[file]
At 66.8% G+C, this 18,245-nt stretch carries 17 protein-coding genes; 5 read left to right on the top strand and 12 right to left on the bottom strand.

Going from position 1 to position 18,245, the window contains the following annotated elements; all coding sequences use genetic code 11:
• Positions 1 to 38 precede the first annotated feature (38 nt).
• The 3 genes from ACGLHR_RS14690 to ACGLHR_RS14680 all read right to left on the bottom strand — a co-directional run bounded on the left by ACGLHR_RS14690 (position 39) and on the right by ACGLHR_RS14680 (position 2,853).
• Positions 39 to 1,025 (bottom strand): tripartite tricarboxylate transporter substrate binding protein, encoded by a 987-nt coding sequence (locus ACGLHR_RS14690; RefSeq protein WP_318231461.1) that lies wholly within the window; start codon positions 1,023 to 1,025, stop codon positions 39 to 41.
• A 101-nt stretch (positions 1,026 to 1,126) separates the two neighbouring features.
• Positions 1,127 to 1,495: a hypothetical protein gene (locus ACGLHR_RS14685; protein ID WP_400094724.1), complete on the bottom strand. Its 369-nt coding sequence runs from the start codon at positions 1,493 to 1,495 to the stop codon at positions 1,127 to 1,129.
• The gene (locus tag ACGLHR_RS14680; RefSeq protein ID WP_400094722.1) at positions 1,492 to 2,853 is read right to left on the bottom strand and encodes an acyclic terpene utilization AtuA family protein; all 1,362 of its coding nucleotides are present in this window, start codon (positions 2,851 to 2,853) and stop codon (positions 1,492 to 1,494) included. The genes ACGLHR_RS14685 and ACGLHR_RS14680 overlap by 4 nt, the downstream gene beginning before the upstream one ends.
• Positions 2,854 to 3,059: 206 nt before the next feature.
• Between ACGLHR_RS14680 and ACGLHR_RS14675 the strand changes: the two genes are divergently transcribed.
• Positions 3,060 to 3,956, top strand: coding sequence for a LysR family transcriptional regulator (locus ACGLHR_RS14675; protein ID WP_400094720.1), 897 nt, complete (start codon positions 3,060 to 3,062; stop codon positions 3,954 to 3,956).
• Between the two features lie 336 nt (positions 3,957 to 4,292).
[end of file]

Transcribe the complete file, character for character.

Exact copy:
At 66.8% G+C, this 18,245-nt stretch carries 17 protein-coding genes; 5 read left to right on the top strand and 12 right to left on the bottom strand.

Going from position 1 to position 18,245, the window contains the following annotated elements; all coding sequences use genetic code 11:
• Positions 1 to 38 precede the first annotated feature (38 nt).
• The 3 genes from ACGLHR_RS14690 to ACGLHR_RS14680 all read right to left on the bottom strand — a co-directional run bounded on the left by ACGLHR_RS14690 (position 39) and on the right by ACGLHR_RS14680 (position 2,853).
• Positions 39 to 1,025 (bottom strand): tripartite tricarboxylate transporter substrate binding protein, encoded by a 987-nt coding sequence (locus ACGLHR_RS14690; RefSeq protein WP_318231461.1) that lies wholly within the window; start codon positions 1,023 to 1,025, stop codon positions 39 to 41.
• A 101-nt stretch (positions 1,026 to 1,126) separates the two neighbouring features.
• Positions 1,127 to 1,495: a hypothetical protein gene (locus ACGLHR_RS14685; protein ID WP_400094724.1), complete on the bottom strand. Its 369-nt coding sequence runs from the start codon at positions 1,493 to 1,495 to the stop codon at positions 1,127 to 1,129.
• The gene (locus tag ACGLHR_RS14680; RefSeq protein ID WP_400094722.1) at positions 1,492 to 2,853 is read right to left on the bottom strand and encodes an acyclic terpene utilization AtuA family protein; all 1,362 of its coding nucleotides are present in this window, start codon (positions 2,851 to 2,853) and stop codon (positions 1,492 to 1,494) included. The genes ACGLHR_RS14685 and ACGLHR_RS14680 overlap by 4 nt, the downstream gene beginning before the upstream one ends.
• Positions 2,854 to 3,059: 206 nt before the next feature.
• Between ACGLHR_RS14680 and ACGLHR_RS14675 the strand changes: the two genes are divergently transcribed.
• Positions 3,060 to 3,956, top strand: coding sequence for a LysR family transcriptional regulator (locus ACGLHR_RS14675; protein ID WP_400094720.1), 897 nt, complete (start codon positions 3,060 to 3,062; stop codon positions 3,954 to 3,956).
• Between the two features lie 336 nt (positions 3,957 to 4,292).